When you think about who might be on the staff at a substance use treatment facility like Wooded Glen Recovery Center, you probably picture high-quality administrative and maintenance staff and a team of addiction professionals that includes licensed and certified counselors, social workers, nurses, and medical doctors. You would—quite rightly—expect those folks to specialize in substance use disorder recovery. The member of the Wooded Glen team you might not be expecting? Why, that would be Nala, our therapy dog.
We Are Not Just Chasing Our Own Tail
You might assume that Nala is the office pet. A four-footed cutie who is fun to have around.
But that underestimates our canine colleague, who is actually highly trained to help individuals struggling with substance use disorders, mental health disorders, or both.
It is entirely accurate to think of Nala as comparable to a therapist or doctor. Nala interacts with a variety of people and can help each individual with their individual issues. And like a human doctor or therapist, Nala sees folks on a regular appointment schedule.
Spending time with Nala can provide a range of benefits, including a reduction in symptoms of anxiety and depression, a strong sense of having a social support system to help cope with stress, a feeling of being supported when working through trauma or dealing with a crisis, and more.
A Regular Ol’ Everyday Pet Can Help, Too
Nala, as we have established, is a professional—highly trained, adaptable, and good at her job. Many people who seek treatment at Wooded Glen Recovery Center benefit from her presence.
But you don’t necessarily need a therapy animal at home to get some real benefits. A dog or a cat (or a rabbit, a fish, a lizard, etc.) can provide significant support for your recovery and overall well-being.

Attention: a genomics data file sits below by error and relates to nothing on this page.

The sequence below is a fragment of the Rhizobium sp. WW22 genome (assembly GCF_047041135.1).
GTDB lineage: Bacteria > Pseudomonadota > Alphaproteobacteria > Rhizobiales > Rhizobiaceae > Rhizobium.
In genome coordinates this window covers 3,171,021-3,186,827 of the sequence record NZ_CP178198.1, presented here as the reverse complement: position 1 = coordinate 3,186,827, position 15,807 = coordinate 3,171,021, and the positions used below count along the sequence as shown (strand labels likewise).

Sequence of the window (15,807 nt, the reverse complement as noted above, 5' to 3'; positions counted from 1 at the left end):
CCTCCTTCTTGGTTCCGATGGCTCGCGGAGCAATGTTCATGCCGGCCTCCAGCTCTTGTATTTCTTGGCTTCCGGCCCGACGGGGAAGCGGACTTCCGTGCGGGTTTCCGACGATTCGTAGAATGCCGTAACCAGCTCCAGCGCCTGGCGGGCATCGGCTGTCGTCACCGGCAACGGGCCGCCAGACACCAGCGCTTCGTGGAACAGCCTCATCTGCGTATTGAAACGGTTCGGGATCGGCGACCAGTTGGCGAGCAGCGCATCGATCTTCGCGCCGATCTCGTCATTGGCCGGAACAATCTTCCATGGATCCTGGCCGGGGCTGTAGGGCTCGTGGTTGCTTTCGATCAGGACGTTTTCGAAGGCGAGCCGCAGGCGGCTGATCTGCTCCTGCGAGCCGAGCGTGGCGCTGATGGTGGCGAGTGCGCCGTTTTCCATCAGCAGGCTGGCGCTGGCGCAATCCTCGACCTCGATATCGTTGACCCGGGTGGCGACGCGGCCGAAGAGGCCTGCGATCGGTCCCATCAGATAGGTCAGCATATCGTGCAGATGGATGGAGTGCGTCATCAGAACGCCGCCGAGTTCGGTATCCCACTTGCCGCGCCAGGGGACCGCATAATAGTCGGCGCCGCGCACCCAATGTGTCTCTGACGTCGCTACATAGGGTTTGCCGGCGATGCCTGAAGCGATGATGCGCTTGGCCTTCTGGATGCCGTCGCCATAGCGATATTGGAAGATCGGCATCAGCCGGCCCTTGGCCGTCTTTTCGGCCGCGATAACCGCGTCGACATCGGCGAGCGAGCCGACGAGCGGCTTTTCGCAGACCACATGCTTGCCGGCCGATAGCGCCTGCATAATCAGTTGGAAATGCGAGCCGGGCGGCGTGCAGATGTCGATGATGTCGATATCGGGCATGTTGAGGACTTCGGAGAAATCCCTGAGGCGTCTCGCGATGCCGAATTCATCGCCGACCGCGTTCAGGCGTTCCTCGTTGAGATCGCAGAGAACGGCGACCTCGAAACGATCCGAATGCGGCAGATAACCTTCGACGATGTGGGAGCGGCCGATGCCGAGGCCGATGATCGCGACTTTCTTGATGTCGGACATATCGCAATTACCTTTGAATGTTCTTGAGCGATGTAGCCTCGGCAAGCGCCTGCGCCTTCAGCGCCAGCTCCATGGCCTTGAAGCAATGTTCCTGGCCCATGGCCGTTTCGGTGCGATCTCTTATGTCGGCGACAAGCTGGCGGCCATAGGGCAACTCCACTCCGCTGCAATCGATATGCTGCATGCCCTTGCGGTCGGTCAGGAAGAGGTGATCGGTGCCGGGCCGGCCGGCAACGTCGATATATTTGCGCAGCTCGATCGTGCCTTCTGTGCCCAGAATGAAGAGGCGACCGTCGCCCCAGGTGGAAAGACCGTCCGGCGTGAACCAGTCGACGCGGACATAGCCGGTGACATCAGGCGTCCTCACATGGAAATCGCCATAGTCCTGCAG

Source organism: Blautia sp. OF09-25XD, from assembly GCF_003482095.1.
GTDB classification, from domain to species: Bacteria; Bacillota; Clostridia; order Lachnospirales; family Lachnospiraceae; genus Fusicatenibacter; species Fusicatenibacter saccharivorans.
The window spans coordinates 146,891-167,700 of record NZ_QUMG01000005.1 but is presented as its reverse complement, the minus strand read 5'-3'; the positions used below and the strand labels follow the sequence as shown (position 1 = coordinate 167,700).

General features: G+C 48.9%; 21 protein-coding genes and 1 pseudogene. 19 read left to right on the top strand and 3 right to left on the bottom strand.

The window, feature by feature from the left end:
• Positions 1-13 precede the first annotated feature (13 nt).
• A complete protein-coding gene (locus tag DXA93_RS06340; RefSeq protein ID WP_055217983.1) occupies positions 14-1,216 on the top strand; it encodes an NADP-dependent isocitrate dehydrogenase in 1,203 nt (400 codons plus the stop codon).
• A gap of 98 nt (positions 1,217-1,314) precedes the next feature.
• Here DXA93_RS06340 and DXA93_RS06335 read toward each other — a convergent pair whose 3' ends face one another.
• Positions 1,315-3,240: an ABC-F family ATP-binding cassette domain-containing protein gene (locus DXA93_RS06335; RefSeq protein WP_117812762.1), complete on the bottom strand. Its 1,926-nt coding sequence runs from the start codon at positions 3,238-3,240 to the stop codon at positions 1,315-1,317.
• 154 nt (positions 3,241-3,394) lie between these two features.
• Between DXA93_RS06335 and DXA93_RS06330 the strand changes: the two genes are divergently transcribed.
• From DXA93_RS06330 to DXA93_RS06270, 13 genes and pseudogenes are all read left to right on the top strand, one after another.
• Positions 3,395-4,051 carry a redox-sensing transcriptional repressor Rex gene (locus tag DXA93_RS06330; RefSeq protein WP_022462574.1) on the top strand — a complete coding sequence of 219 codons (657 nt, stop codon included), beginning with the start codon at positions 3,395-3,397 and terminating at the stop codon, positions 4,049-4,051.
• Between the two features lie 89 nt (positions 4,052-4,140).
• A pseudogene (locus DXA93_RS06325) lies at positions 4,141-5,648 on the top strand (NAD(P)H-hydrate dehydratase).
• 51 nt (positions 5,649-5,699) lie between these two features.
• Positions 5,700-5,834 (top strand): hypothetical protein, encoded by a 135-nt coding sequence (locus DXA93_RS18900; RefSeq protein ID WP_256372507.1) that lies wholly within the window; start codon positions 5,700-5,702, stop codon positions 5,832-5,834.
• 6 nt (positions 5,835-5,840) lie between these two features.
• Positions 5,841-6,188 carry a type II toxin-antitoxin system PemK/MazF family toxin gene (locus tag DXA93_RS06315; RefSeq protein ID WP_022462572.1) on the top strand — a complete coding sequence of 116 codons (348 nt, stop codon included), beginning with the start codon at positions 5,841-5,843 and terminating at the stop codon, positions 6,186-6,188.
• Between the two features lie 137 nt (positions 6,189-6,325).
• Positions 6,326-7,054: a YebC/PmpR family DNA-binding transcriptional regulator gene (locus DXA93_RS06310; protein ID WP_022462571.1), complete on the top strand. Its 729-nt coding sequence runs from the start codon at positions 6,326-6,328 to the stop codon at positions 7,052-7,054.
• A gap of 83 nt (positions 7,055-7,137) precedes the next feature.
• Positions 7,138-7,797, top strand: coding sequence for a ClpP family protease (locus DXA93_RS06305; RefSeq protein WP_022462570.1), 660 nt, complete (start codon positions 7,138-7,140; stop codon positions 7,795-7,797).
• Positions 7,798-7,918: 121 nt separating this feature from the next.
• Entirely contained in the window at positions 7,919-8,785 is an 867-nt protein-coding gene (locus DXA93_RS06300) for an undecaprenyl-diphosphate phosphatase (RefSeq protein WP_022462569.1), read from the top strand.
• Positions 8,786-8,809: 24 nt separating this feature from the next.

Having a furry (or not so furry) friend is known to have mental health benefits—in no small part because they offer unconditional love and can be just the kind of listener you need to talk through your stressors. A pet can also provide a great distraction when you are struggling with cravings, help you get more active (depending, of course, on the type of pet you choose), and encourage an ongoing sense of responsibility as you care for your animal.
Choosing the right pet for you is very important, so take into account things like your tolerance for noise, the amount of time you have available for pet care, and the various costs associated with pets.
If your current situation does not allow for a pet at this time, some other options can still provide benefits. You could:
- Volunteer to be a pet sitter or a dog walker for your friends (or even find some paying clients).
- Volunteer at an animal shelter–which can provide you with lots of time with animals even if it is not the right time to bring one into your home and also can provide the support to your recovery that comes from service.
- Spend time in the natural world (maybe, for example, in Clark State Forest) and take in the sights—including animals who make their homes in your area.
Animals Are Not For Everyone
We want to note here that we understand not everyone loves animals. In fact, a fair number of people are afraid of one animal or another. Others are allergic to various critters. You might be among those for whom animals are not particularly appealing. That is perfectly okay.
You can be sure that if you seek treatment for a substance use disorder at Wooded Glen Recovery Center and animals just aren’t your thing, Nala will not take it personally.
Similarly, while you may recognize the potential benefits of having a pet or spending more time around animals, you may also be well aware that animals make you uncomfortable. In that case, the smart move is to find other ways to support your mental well-being and recovery efforts.
All of Us—Including Nala—Are Ready to Welcome You
It can be hard to admit that you need help. But at Wooded Glen Recovery Center in Indiana, all of us are committed to compassionate care grounded in evidence and expertise. You won’t feel judged while regaining your sobriety. Nala wouldn’t stand for it.